As I cut up pieces, I took bites. It didn’t taste good, but I felt the fat and protein strengthening my body. I grabbed some of the trail mix and began snacking on it too. For the first time in weeks, I felt like we didn’t have to ration our food.

Now, and only now, did I know what Hiker Hunger truly was.

We had pasta with summer sausage for dinner, then crawled into the tent. I was much calmer by now, but the day had been so exhausting that I could barely stay awake. Zach put his arm around me and gave me a squeeze, looking at me with concerned eyes. I tried to smile at him, but I felt burdened down with regret that would gnaw at me for the rest of the trail. With the sound of the nearby stream rushing in my ears, I fell into an exhausted sleep.



  1. I hope the Journalist is re-posting your blogs with the hope of educating people what NOT to do. Kind of like the "Wild" book.

    1. If my mistakes can help someone else have a better experience in the Sierra, I'd be happy with that! :) I did warn everyone in a blog post a little while back that the next several entries were going to be pretty rough. It's not easy to be honest about how hard it was for us, but I'm sure that most people appreciate my desire to tell how it was, with no punches pulled. If I'm getting on your nerves, there are plenty of other great (and more fun-to-read) blogs about the trail. Have a good day! :)

      ~The Mandolin

  2. I'm sure "Anonymous" is perfect, right?

    Amazing how someone sitting at a keyboard can take swings at people who actually went out and lived it.

    Thanks for sharing your stories Lisa. The miracle of the internet is that we can learn from the experiences of others that we would not have the chance to meet.

    Greg Knepp

    1. Thanks for the encouragement, Greg! It really is a joy for me to share my story, even when the memories aren't so pleasant. ;) Your comment made my day!


  3. I have been reading these journals for years, and yours is fantastic! keep it up, I look forward to reading it every morning. great, honest style. Dr. McD

    1. Dr. McD, thanks so much! Notes like this keep me excited and motivated to continue posting. It's a labor of love and I'm happy I get to share it! :)


  4. Your journal is a fantastic read, Lisa.

    I have had just these kinds of experiences in the Sierras myself. Once, I just completely bonked and literally sat down next to the trail, took out my food bag, and ate half of what I had. On the spot. Another time I had to stop, cook dinner, and then walk 3 more miles to where I wanted to camp. The first time taught me to eat more. The second time, to eat when I needed to, and not when I thought it would be nice to.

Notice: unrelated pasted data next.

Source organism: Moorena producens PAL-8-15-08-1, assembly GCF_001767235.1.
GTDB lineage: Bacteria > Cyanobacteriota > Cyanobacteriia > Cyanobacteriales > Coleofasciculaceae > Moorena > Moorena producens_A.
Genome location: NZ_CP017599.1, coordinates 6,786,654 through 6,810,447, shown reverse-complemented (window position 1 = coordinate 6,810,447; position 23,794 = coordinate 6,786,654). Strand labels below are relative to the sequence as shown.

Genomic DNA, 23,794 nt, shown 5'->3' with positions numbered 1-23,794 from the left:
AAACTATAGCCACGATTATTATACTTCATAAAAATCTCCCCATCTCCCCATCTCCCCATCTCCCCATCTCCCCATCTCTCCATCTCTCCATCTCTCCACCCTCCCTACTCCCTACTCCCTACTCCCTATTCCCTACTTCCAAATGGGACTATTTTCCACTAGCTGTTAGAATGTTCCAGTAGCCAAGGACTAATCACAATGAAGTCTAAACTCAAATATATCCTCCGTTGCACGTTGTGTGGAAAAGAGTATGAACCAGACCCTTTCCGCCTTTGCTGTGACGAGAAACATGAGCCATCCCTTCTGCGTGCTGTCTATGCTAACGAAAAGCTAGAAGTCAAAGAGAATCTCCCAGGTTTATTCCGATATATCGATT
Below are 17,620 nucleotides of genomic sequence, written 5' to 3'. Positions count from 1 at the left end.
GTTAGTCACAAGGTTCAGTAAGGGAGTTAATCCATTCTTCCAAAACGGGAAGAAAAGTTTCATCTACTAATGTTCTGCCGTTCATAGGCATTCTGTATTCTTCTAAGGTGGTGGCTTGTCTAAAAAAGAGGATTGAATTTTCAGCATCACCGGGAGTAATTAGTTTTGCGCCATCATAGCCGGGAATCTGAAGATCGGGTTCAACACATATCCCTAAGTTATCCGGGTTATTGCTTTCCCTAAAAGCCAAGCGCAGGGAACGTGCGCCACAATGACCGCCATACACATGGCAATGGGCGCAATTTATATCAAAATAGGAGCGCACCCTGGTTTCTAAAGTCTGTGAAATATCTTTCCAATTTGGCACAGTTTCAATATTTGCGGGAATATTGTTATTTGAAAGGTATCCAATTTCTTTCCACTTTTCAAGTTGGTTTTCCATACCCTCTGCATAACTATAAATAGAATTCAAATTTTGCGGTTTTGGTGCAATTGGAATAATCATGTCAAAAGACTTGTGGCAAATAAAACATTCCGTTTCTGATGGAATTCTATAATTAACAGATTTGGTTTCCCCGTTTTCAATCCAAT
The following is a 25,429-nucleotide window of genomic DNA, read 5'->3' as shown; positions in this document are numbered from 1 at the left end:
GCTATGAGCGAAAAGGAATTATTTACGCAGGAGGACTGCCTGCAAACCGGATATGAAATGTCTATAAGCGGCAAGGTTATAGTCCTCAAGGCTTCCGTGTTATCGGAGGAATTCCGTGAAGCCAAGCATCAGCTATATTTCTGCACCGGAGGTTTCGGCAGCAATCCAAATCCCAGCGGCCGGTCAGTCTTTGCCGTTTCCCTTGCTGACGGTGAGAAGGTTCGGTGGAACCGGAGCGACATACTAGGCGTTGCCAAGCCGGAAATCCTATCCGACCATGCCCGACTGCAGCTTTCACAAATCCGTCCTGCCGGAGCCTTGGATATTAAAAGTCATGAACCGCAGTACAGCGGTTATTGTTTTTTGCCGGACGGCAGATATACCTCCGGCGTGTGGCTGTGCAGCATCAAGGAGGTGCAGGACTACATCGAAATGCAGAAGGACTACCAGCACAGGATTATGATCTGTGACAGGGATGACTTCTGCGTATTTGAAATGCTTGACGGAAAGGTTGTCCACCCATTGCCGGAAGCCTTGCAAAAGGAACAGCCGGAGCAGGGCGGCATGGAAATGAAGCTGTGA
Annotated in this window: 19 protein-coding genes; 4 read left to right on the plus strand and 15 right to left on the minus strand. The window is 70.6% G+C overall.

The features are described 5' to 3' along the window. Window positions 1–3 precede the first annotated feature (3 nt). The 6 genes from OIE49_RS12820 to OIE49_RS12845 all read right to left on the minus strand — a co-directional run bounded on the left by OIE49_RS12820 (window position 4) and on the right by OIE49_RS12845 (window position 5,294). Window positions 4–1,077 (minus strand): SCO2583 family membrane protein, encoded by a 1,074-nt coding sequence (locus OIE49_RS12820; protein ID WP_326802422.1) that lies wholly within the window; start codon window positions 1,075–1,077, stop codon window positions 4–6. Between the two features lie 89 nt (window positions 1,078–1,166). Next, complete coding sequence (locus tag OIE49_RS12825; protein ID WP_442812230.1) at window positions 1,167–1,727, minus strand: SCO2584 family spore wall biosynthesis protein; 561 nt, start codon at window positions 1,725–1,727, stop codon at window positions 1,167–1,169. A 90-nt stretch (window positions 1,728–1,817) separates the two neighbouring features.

I guess some people spring into this world fully formed, with knowledge of everything already in their heads. Truly, they are as gods, I guess ;-)

    But the rest of us, we learn from our mistakes and the mistakes of others, and in doing so remain humble enough to know we don't know everything - same as everybody else.

    Take care, all the best, you rock and so do your journal!

    - Griffster

    1. Griffster, I love your trail stories! :D It's kind of insane how hungry we get, isn't it? I honestly don't know how our pancreases deal with it...

      Thanks for your encouraging words, too! You all make me so happy. :)


  5. I love reading your entries, and I especially love your honesty, the "warts and all" approach - it makes me realise just how insane doing this trail is, and how much endurance it must take. I know I would collapse after a few days! Thank you for sharing your story. :)

    1. Thank you, Alice! You're very sweet. :) When people ask me what the hardest part of the trail was, I always say, "Keeping going." No particular part of the trail is that hard, but it's just putting one foot in front of the other that's trying. I'm sure I could make some sort of heavy-handed metaphor about life right now. ;) Cheers!


  6. Your journaling is awe-inspiring to me. The honesty of your true feelings and emotions is truly so refreshing and appreciated! And it is eye-opening to read about how thru-hiking really is and not some glossed over rendition of only the breathtaking vistas all around you. Being hungry and sleep-deprived and enduring the physical rigors as well can make the strongest person in the world give up. I've read from others as well as to the all-importance of keeping it together with tenacity, perseverance, and mental strength. God gives you his strength when we are weak and then made strong. I'm a regretter, too, so I know how hard that is to overcome.